Coelomate Metazoa in zvhich the bilateral symmetry of the larva is more or less completely replaced by a radial symmetry. Calcifications of the integument form a mesodermic skeleton generally of great completeness', and a special section of the primitive coelome developes into a water -vascidar system, which has a locomotor and often a respiratory function. The five peripheral vessels of this system define five radii and five intervals or interradii, the ambulacra and interambulacra respectively. There is a metamorphosis.

The typical Echinoderm larva is a bilaterally symmetrical organism with well-marked dorsal and ventral surfaces, the latter the smaller of the two. The mouth is ventral and subterminal at one pole, the anus (= gastrula mouth) ventral and subterminal at the other, and the digestive tract takes an antero-posterior course between the two with a curve convex to the dorsal surface. The right and left peritoneal (= coelomic) sacs unite around it, and the dorsal union between the two walls persists as the mesentery, at the anterior end of which is the water-tube and pore. The Holothurioidea retain some to a greater, others to a less extent these characteristics. Their nervous and water-vascular systems with the longitudinal muscle bands are, however, invariably disposed radially. In all other Echinoderms there is a paramount radial and with few exceptions pentamerous symmetry, and the only trace of the primitive bilateral symmetry is to be found in the mesentery supporting the water-tube and plexiform organ; but though this mesentery is more or less antero-posterior it does not lie in the primitive median dorso-ventral plane.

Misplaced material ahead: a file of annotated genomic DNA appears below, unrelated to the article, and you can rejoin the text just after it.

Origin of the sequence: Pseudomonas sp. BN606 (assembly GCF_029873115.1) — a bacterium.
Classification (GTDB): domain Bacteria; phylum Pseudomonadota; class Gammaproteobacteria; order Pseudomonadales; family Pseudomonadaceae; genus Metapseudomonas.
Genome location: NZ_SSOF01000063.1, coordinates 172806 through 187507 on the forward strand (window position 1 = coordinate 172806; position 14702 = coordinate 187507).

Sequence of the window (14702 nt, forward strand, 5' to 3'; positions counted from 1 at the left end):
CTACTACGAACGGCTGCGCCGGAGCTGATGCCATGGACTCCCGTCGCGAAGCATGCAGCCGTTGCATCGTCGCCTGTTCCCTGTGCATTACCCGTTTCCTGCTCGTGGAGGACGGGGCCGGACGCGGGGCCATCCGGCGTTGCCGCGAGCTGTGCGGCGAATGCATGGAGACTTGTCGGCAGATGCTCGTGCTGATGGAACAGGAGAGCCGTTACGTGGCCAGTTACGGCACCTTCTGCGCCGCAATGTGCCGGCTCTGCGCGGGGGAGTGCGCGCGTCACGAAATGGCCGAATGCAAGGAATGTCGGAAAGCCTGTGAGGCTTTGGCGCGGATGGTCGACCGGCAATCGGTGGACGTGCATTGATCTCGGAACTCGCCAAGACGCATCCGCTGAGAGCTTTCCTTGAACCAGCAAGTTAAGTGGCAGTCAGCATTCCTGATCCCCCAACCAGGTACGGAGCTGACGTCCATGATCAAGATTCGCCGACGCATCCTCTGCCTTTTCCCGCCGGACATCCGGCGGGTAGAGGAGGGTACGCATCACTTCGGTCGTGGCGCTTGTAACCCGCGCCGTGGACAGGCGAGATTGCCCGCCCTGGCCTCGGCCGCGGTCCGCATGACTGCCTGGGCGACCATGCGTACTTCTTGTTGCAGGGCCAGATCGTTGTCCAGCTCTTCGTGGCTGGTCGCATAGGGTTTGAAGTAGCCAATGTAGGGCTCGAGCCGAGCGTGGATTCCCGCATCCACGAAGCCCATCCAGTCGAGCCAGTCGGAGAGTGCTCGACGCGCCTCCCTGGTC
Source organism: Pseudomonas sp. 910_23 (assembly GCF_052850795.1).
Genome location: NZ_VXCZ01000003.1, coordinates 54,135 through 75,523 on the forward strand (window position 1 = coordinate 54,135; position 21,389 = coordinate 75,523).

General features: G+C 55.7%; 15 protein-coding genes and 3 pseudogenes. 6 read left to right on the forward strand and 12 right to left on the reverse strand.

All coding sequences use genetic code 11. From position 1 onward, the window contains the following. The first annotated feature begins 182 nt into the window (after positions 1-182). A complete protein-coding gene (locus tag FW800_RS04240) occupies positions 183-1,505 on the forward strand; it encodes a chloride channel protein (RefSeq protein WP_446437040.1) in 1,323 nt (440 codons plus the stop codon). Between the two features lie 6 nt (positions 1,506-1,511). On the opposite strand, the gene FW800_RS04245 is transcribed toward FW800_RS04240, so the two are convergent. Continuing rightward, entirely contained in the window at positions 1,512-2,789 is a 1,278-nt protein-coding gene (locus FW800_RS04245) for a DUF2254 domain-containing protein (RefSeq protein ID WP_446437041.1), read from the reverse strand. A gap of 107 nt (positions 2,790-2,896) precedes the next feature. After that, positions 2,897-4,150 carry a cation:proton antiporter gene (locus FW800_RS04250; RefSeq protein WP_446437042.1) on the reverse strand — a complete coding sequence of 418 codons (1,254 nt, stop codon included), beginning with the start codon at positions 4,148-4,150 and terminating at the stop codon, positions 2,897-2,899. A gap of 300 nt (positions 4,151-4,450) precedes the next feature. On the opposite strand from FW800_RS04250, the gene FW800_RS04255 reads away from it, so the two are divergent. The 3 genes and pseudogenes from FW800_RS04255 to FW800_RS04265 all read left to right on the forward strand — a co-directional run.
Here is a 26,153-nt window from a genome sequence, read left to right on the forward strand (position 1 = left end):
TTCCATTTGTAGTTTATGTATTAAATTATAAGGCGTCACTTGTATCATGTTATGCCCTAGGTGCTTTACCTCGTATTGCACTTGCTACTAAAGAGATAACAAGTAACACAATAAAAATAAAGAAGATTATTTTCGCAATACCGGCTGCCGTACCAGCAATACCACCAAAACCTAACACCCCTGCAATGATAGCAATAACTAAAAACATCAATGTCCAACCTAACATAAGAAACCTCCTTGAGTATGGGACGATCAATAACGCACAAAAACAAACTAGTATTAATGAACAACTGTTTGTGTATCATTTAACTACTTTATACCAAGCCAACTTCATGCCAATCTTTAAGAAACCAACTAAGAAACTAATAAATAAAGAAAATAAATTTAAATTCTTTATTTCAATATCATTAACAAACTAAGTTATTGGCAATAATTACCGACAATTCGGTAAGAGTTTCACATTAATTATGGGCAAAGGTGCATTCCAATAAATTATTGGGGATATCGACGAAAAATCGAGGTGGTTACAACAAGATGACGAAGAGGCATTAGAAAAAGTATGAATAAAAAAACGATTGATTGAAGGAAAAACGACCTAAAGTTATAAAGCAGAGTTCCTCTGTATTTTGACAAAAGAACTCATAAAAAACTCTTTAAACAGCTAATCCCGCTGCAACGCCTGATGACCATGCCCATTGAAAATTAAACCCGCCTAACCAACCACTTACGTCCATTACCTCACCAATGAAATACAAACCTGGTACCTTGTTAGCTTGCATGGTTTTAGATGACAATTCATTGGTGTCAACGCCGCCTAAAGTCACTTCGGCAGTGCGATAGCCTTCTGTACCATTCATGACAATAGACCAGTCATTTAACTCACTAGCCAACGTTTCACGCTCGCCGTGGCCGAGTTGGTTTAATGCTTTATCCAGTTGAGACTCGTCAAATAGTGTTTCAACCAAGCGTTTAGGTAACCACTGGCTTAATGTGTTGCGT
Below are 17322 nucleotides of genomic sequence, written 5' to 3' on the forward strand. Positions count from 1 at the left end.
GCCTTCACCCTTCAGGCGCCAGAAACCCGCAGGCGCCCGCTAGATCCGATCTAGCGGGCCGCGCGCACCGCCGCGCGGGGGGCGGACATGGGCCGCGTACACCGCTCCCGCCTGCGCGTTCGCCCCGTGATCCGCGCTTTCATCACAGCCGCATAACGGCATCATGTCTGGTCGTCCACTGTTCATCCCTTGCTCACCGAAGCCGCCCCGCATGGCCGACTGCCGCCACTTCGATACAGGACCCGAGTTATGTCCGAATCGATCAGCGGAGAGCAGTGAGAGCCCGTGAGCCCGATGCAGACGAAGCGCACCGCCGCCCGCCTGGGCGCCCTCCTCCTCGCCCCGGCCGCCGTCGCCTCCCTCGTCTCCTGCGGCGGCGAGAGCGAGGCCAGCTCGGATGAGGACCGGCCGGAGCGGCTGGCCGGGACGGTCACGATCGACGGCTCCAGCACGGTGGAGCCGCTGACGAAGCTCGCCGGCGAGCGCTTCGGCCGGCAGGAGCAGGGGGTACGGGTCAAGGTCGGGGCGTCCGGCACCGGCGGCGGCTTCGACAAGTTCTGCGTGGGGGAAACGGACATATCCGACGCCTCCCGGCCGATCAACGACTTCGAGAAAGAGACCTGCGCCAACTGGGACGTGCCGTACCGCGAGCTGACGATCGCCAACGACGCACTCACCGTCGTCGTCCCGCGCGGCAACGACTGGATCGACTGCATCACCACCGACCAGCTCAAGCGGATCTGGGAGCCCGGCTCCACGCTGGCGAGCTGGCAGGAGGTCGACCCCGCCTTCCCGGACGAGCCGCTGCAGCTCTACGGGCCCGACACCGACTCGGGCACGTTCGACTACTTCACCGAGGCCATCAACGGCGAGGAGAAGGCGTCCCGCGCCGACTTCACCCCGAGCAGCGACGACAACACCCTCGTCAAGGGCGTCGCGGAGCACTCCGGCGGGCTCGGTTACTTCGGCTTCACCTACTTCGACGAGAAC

A secondary plane of bilateral symmetry however is often established, as in irregular Echinoidea and the Crinoidea. Furthermore the dorsal or abactinal surface of the adult corresponds to the right side with more or less of the dorsum of the larva, and the ventral or actinal surface to its left side with more or less of the ventral surface. The mouth of the adult is in the centre of the actinal surface, the anus excentric on the abactinal, though in the course of growth it may travel round interradially to the oral surface. It must be carefully noted, therefore, that the point from which nerves and water-vascular vessels radiate in the Holothurioidea, lies in the larval antero-posterior axis, and that they are parallel both to this axis and the median dorso-ventral plane. But in other Echinoderms the point from which they radiate lies on the left side in a dorso-ventral axis at right angles approximately both to the primitive antero-posterior axis and median dorso-ventral plane.

The calcareous deposits in the integument take the form of spicules or variously shaped plates. The Holothurioidea alone retain a muscular integument. In all other Echinoderms the muscular system is greatly aborted and is only developed in relation with the movements of special parts of their skeleton. In this skeleton there are two important systems of plates, the apical and oral, corresponding respectively to the centres of the dorsal and oral surfaces in the adult. The apical system comprises a dorso-central plate round which are arranged, passing from the centre outwards, at first in a spiral but afterwards in a circle, (i) five basal plates interradial in position; (2) five radial plates radial in position. To these may be added (1) within the circle of basals, a circle of five underbasal plates radially placed, and (2) externally to the radials five primary interradial plates. Underbasals occur only in Asteroidea, Ophiuroidea and Crinoidea; and when they are present the base of the apical system is said to be dicyclic, when absent monocyclic.